Presentation on theme: "Colorectal Cancer When to refer ?"— Presentation transcript:
1Colorectal Cancer When to refer ? Dr Devinder Singh Bansi BM FRCP DMConsultant GastroenterologistImperial CollegeLondon
22003 Estimated US Cancer Cases* Men 675,300Men 675,300Women 658,800Women 658,800Prostate 222,849Lung/bronchus 94,542Colon/rectum 74,283Urinary bladder 40,518Melanoma of 27,012 skinNon-Hodgkin 27,012 lymphomaKidney 20,259Oral cavity 20,259Leukemia 20,259Pancreas 13,506All other sites 114,801210,816 Breast79,056 Lung/bronchus72,468 Colon & rectum39,528 Uterine corpus26,352 Ovary26,352 Non-Hodgkin lymphoma19,764 Melanoma of skin19,764 Thyroid13,176 Pancreas13,176 Urinary bladder62,238 All other sitesONS=Other nervous system.*Excludes basal and squamous cell skin cancers and in situ carcinomas except urinary bladder.Source: American Cancer Society, 2003.
32003 Estimated US Cancer Deaths* Men 285,900Women 270,600Lung/bronchus 88,629Prostate 28,590Colon & rectum 28,590Pancreas 14,295Non-Hodgkin 11,436 lymphomaLeukemia 11,436Esophagus 11,436Liver/intrahepatic 8,577 bile ductUrinary bladder 8,577Kidney 8,577All other sites 62,89867,650 Lung/bronchus40,590 Breast29,766 Colon & rectum16,236 Pancreas13,530 Ovary10,824 Non-Hodgkin lymphoma10,824 Leukemia8,118 Uterine corpus5,412 Brain/ONS5,412 Multiple myeloma62,238 All other sitesONS=Other nervous system.*Excludes basal and squamous cell skin cancers and in situ carcinomas except urinary bladder.Source: American Cancer Society, 2003.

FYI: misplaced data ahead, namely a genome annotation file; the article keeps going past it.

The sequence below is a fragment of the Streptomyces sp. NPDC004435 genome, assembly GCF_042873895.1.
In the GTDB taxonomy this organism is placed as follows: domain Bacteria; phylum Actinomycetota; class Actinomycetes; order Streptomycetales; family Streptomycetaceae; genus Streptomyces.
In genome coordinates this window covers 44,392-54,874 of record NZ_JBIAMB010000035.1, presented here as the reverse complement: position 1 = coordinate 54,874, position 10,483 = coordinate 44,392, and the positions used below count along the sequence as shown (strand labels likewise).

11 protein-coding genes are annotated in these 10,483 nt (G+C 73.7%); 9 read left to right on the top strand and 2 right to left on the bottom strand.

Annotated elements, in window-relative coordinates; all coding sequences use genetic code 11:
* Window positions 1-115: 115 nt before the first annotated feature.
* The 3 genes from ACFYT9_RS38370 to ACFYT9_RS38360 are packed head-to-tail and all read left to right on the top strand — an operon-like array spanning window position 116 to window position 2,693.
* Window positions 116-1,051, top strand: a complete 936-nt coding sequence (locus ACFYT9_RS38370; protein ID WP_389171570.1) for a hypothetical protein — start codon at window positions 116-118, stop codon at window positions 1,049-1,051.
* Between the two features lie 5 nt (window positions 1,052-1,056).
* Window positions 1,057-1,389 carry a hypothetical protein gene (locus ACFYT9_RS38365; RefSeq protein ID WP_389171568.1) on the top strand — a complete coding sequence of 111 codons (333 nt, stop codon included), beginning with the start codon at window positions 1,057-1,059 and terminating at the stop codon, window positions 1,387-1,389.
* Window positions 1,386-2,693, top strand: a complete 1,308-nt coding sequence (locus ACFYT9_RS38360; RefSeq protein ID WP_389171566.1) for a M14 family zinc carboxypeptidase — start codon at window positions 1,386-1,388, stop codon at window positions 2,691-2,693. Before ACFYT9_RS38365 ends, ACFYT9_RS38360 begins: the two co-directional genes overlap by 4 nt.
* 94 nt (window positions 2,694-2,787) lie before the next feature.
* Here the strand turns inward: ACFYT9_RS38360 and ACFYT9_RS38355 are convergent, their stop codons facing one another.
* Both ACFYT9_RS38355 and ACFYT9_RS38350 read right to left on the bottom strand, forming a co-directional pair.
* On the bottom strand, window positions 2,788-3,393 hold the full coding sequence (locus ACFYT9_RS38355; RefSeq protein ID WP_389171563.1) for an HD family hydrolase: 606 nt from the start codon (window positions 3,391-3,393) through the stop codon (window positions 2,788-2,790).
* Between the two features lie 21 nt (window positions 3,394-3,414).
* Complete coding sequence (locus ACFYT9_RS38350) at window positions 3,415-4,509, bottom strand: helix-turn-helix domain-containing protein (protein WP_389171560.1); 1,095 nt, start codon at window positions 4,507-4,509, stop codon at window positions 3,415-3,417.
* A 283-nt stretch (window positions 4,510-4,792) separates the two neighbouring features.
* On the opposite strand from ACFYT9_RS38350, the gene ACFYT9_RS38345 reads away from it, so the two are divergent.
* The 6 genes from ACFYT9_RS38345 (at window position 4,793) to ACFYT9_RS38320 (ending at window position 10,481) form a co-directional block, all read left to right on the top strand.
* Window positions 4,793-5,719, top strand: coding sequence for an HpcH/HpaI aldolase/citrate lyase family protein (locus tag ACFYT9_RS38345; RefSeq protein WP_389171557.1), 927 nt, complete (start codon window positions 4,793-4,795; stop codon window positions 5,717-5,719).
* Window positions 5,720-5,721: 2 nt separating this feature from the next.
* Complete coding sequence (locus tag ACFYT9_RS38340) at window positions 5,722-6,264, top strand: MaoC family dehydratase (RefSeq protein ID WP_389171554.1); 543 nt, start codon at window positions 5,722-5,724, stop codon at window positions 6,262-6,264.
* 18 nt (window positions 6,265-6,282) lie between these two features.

4Colorectal cancer Some useful statistics Approx 40,000 cases diagnosed in UK in 2008 (110 people/day)>80% in people aged 60 or overIncidence relatively stable in last 10 years5 yr survival rates doubled in last 40 yrsSTILL REMAINS 2nd most common cause of death from malignant disease in UK
5Bowel cancer -UKmales females New cases (2008) 22,097 17,894 Rate/100,00 pop yr survival (2001-6) 50% 51% (colon cancer) 5 yr survival ) 51% 55% (rectal cancer)
8How Does Colorectal Cancer Develop? Janne PA, Mayer RJ. N Engl J Med 2000;342:1960.
9Colorectal cancer: At a local level Individual GP would expect to diagnose only 1-2 cases per yearBowel symptoms are common in the general populationIncreased number of ‘worried well’ patients‘well publicised large bowel cancer awareness campaignsHow to select patients with large bowel symptoms who should be sent for urgent investigation ?A selection policy will inevitably lead to missed cases and potential litigation
10Colorectal cancer: Symptoms may be site specific Classically tenesmus/rectal bleedingSigmoid cancerAltered bowel habit, with tendency to looser stoolRight sided cancersNo or few GI symptomsPalpable mass or anaemia
11Colorectal cancer: Distribution of disease Rectum %Rectosigmoid junction 7%Sigmoid colon 20%Descending Colon 3%Splenic flexure 2%Transverse Colon 5%Hepatic Flexure 3%Ascending Colon 7%Caecum %Appendix 1%Other and unspecified 9%